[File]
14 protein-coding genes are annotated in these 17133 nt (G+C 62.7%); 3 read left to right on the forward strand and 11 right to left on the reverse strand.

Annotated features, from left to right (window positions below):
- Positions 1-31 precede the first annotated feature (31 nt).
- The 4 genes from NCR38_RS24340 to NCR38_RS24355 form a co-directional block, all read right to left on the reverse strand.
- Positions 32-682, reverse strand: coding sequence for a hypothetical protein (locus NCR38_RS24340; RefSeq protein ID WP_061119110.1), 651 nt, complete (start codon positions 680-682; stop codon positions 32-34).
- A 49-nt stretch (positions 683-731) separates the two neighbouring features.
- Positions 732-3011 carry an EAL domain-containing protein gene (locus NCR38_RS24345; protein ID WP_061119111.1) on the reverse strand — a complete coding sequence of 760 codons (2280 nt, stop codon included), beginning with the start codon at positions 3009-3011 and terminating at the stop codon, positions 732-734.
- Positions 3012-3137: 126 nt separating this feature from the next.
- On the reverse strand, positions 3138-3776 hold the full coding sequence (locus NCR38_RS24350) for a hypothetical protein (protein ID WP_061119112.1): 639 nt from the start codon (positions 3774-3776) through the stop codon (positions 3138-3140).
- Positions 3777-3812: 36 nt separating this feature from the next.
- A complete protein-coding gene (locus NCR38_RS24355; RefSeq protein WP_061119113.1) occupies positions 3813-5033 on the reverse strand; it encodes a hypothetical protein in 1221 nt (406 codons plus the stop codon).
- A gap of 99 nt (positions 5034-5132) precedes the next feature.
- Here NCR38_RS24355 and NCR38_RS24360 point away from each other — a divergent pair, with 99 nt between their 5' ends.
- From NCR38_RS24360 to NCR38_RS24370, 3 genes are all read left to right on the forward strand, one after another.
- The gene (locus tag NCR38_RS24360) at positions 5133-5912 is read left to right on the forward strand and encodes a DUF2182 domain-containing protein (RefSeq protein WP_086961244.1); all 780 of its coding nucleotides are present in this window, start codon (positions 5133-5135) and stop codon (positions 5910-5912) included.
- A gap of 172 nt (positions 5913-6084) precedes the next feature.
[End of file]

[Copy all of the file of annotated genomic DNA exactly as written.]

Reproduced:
14 protein-coding genes are annotated in these 17133 nt (G+C 62.7%); 3 read left to right on the forward strand and 11 right to left on the reverse strand.

Annotated features, from left to right (window positions below):
- Positions 1-31 precede the first annotated feature (31 nt).
- The 4 genes from NCR38_RS24340 to NCR38_RS24355 form a co-directional block, all read right to left on the reverse strand.
- Positions 32-682, reverse strand: coding sequence for a hypothetical protein (locus NCR38_RS24340; RefSeq protein ID WP_061119110.1), 651 nt, complete (start codon positions 680-682; stop codon positions 32-34).
- A 49-nt stretch (positions 683-731) separates the two neighbouring features.
- Positions 732-3011 carry an EAL domain-containing protein gene (locus NCR38_RS24345; protein ID WP_061119111.1) on the reverse strand — a complete coding sequence of 760 codons (2280 nt, stop codon included), beginning with the start codon at positions 3009-3011 and terminating at the stop codon, positions 732-734.
- Positions 3012-3137: 126 nt separating this feature from the next.
- On the reverse strand, positions 3138-3776 hold the full coding sequence (locus NCR38_RS24350) for a hypothetical protein (protein ID WP_061119112.1): 639 nt from the start codon (positions 3774-3776) through the stop codon (positions 3138-3140).
- Positions 3777-3812: 36 nt separating this feature from the next.
- A complete protein-coding gene (locus NCR38_RS24355; RefSeq protein WP_061119113.1) occupies positions 3813-5033 on the reverse strand; it encodes a hypothetical protein in 1221 nt (406 codons plus the stop codon).
- A gap of 99 nt (positions 5034-5132) precedes the next feature.
- Here NCR38_RS24355 and NCR38_RS24360 point away from each other — a divergent pair, with 99 nt between their 5' ends.
- From NCR38_RS24360 to NCR38_RS24370, 3 genes are all read left to right on the forward strand, one after another.
- The gene (locus tag NCR38_RS24360) at positions 5133-5912 is read left to right on the forward strand and encodes a DUF2182 domain-containing protein (RefSeq protein WP_086961244.1); all 780 of its coding nucleotides are present in this window, start codon (positions 5133-5135) and stop codon (positions 5910-5912) included.
- A gap of 172 nt (positions 5913-6084) precedes the next feature.